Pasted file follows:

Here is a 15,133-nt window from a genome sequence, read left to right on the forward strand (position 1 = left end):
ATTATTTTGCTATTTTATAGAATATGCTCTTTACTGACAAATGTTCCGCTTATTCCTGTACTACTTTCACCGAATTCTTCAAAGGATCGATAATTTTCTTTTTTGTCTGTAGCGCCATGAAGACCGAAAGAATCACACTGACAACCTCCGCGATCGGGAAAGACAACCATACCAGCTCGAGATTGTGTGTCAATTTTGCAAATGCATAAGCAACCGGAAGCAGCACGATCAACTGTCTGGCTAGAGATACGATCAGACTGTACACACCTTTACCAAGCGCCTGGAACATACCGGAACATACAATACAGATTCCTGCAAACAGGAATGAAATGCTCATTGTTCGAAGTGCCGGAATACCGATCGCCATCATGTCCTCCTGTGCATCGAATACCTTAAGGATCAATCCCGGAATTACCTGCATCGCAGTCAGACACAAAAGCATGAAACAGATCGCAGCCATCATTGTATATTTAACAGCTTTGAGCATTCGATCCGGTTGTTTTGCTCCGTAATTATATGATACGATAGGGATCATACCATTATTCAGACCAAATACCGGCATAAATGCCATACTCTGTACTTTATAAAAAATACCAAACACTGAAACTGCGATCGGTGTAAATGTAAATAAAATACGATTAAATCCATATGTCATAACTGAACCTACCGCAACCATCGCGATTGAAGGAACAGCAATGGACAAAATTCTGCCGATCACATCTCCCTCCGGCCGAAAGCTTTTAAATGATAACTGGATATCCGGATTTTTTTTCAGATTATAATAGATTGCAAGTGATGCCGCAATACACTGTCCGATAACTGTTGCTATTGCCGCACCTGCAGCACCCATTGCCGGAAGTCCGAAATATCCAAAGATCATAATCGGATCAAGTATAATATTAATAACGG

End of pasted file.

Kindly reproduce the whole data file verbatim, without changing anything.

Here is a 15,133-nt window from a genome sequence, read left to right on the forward strand (position 1 = left end):
ATTATTTTGCTATTTTATAGAATATGCTCTTTACTGACAAATGTTCCGCTTATTCCTGTACTACTTTCACCGAATTCTTCAAAGGATCGATAATTTTCTTTTTTGTCTGTAGCGCCATGAAGACCGAAAGAATCACACTGACAACCTCCGCGATCGGGAAAGACAACCATACCAGCTCGAGATTGTGTGTCAATTTTGCAAATGCATAAGCAACCGGAAGCAGCACGATCAACTGTCTGGCTAGAGATACGATCAGACTGTACACACCTTTACCAAGCGCCTGGAACATACCGGAACATACAATACAGATTCCTGCAAACAGGAATGAAATGCTCATTGTTCGAAGTGCCGGAATACCGATCGCCATCATGTCCTCCTGTGCATCGAATACCTTAAGGATCAATCCCGGAATTACCTGCATCGCAGTCAGACACAAAAGCATGAAACAGATCGCAGCCATCATTGTATATTTAACAGCTTTGAGCATTCGATCCGGTTGTTTTGCTCCGTAATTATATGATACGATAGGGATCATACCATTATTCAGACCAAATACCGGCATAAATGCCATACTCTGTACTTTATAAAAAATACCAAACACTGAAACTGCGATCGGTGTAAATGTAAATAAAATACGATTAAATCCATATGTCATAACTGAACCTACCGCAACCATCGCGATTGAAGGAACAGCAATGGACAAAATTCTGCCGATCACATCTCCCTCCGGCCGAAAGCTTTTAAATGATAACTGGATATCCGGATTTTTTTTCAGATTATAATAGATTGCAAGTGATGCCGCAATACACTGTCCGATAACTGTTGCTATTGCCGCACCTGCAGCACCCATTGCCGGAAGTCCGAAATATCCAAAGATCATAATCGGATCAAGTATAATATTAATAACGG